by Barry Weisleder
Popular discontent with establishment politics has found another voice. Sponsored by an array of Canadian left critics of the status quo, “The Leap Manifesto” is a sweeping indictment of the dominant system – without naming it. In that regard, its proponents fall short of Catholic Pope Francis who boldly calls capitalist greed “the dung of the devil.”
The Leap-ers include Bruce Cockburn, Charles Taylor, Clayton Ruby, Hassan Yussuff, David Suzuki, Judy Rebick, Leonard Cohen, Maude Barlow, Michael Ondaatje, Naomi Klein, Neil Young, Sarah Polley, Tantoo Cardinal, and Thomas King. Together with many others, they decry “deepening poverty and inequality” and denounce “Canada’s record on climate change (as) a crime against humanity’s future.”
They envision a society “powered entirely by truly just renewable energy”, connected by “accessible public transit”, and involving a transition designed to put an end to racial and gender inequality.
But the ‘leap’ they ask us to take carefully side-steps the issue of political power – who has it, and how to change it.
This approach leads to a string of disappointments.
The demand that the rights of First Nations peoples be respected concludes with a limp plea to implement the United Nations Declaration on the Rights of Indigenous Peoples.
The appeal for a shift to green energy is tied to a vague hope that communities will “create innovative ownership structures.”
How exactly would that put a dent in the obstructive capacity of Big Oil and Gas? How would that even begin to fund the implementation of new energy technologies, build energy efficient homes or retrofit existing housing, much less pay for more high speed rail and mass urban public transit?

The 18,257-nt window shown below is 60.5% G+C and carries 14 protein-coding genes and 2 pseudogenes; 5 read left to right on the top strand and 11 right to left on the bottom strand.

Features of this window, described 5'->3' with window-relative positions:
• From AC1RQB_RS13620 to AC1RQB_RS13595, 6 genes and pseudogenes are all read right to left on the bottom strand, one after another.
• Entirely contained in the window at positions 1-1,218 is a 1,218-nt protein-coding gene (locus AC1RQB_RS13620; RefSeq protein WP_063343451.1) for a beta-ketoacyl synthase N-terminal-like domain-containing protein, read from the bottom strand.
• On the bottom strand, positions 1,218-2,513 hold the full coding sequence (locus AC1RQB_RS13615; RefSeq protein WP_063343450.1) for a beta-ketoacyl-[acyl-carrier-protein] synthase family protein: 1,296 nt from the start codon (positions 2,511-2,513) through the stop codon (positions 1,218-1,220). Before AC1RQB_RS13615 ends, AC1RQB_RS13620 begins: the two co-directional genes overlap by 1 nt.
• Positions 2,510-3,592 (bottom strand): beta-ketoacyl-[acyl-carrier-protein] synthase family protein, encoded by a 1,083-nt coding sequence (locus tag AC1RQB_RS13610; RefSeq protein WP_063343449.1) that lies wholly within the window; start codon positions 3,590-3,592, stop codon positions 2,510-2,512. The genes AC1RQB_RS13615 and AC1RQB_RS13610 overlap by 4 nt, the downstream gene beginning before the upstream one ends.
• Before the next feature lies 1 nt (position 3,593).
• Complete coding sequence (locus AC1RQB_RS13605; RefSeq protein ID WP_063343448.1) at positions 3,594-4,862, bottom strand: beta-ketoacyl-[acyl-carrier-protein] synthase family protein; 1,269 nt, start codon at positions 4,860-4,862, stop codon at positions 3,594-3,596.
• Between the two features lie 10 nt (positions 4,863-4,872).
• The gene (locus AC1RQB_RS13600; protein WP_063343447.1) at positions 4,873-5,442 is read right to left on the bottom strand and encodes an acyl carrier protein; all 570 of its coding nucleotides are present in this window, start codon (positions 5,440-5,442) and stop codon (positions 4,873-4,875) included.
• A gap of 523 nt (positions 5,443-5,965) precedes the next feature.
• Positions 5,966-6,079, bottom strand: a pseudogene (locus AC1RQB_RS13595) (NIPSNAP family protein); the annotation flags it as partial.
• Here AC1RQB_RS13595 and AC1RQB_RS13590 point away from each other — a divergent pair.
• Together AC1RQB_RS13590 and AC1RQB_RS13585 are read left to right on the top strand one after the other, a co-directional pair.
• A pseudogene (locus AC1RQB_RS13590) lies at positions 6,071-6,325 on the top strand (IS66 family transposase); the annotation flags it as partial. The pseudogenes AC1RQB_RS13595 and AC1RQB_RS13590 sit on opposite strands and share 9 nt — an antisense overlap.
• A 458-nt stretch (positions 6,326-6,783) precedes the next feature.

Where the manifesto rejects “austerity” it does offer a glimpse of a new path. It projects an end to fossil fuel subsidies, and the need to begin to steeply tax giant corporations and wealthy people. This is a good conversation starter.
However, The Leap is mum on how politically to wage that assault on concentrated wealth and power, much less how to sustain it. Ignored is the fact that a few super-rich families own the means of production, distribution and exchange. They obtained it by the dispossessing the original peoples of the continent and by the exploiting many generations of workers.
Obscured is the fact that the modern socio-economic aristocracy controls the state – which is poised to put down any serious challenge to the corporate agenda. Remember the War Measures Act? The G20 protests in Toronto? Government strike breaking? Killer cops and racial carding? Law C-51?
In other words, to truly Leap forward it will be necessary to make a social revolution. It will be necessary to build a revolutionary workers’ party that is capable of avoiding the snares of reformism and opportunism, and that can bring the working class to power on the basis of work place and neighbourhood structures that will put our superficial dollar-democracy to shame.
Now that would be a Leap forward.
In the meantime, proponents of The Leap Manifesto, including delegates to the Toronto and York Region Labour Council who endorsed it on September 3, can take some practical steps.
Vote NDP, without illusions, on October 19.
Most importantly: build a class struggle left wing that fights year-round for anti-austerity, socialist policies and actions in the unions and the NDP. The result will be a broader base for the radical change so desperately needed.